Is a college degree really necessary for career success?
That is the question economist and scholar Richard Vedder, professor emeritus of economics at Ohio University, asked in a recent Forbes op-ed.
Vedder checked in with three former students each with different career paths and analyzed the role that their chosen degree played in their eventual career path.
Two of the three graduated with economics degrees and ultimately found themselves in professions that likely didn’t require a degree in their chosen major, making the degree nothing more than a checked box, he argued.
Vedder pointed out that while these students learned valuable leadership and communications skills while in college, which led to their successful careers, those skills could easily be learned outside of a college environment.
From the article:
“Sam Chamberlain is at the pinnacle of success in his career as chief operating officer at Five Guys, burger specialists supreme. Graduating with an economics degree in the early 1990s, Sam was a good but not spectacular student, but one showing leadership outside the classroom through his fraternity and in track and cross country. His work in economic history with me arguably made near zero practical contribution to his later success. College, however, helped Sam learn leadership and communication skills, and his economics training gave him some valuable understanding of the business milieu, but he very likely could have developed most of those skills making his vocational life successful without a college degree. College was a screening device helping get him to get the critical first job and that, along with networking, propelled him forward. When we reconnected years later we bonded instantly, reflecting Sam’s magnetic nice guy personality more than the recognition of skills derived while in school.”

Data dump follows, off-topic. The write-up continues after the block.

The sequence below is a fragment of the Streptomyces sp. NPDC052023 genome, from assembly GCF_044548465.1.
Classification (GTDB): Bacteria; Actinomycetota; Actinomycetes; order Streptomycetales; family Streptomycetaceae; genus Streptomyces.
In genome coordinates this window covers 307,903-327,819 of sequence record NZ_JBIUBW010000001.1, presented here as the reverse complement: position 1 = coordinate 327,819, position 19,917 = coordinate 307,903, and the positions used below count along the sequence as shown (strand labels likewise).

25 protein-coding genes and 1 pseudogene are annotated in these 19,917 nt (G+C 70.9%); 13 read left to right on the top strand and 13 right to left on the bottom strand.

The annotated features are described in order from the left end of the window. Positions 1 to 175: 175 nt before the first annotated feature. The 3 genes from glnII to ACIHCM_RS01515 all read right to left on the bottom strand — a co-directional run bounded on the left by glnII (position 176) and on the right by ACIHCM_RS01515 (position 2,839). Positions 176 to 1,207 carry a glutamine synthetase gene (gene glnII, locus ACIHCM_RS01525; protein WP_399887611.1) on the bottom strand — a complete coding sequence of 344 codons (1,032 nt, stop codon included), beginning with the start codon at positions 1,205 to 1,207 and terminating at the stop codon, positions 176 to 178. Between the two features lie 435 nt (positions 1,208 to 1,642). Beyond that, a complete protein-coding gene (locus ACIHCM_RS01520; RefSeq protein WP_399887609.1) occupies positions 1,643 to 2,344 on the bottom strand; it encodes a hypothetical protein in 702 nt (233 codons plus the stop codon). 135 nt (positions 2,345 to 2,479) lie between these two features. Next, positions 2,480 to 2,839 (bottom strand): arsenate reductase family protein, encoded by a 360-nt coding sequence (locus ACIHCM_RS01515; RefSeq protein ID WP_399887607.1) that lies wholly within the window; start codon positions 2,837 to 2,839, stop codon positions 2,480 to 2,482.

Vedder also highlighted another former student and economics major, Matthew Denhart, who eventually became president of the Calvin Coolidge Foundation, but yet again, “Matt’s college teachers truly were ancillary to his vocational success.”
Of the three former students Vedder profiled, engineering graduate Jacob Salter was the lone graduate whose degree was essential to his career success.
“In Jacob’s case, college training was critical to his success,” Vedder wrote. “He learned many technical concepts allowing him, for example, to build bridges or assess the efficacy of different building materials used in constructing buildings or roads.”
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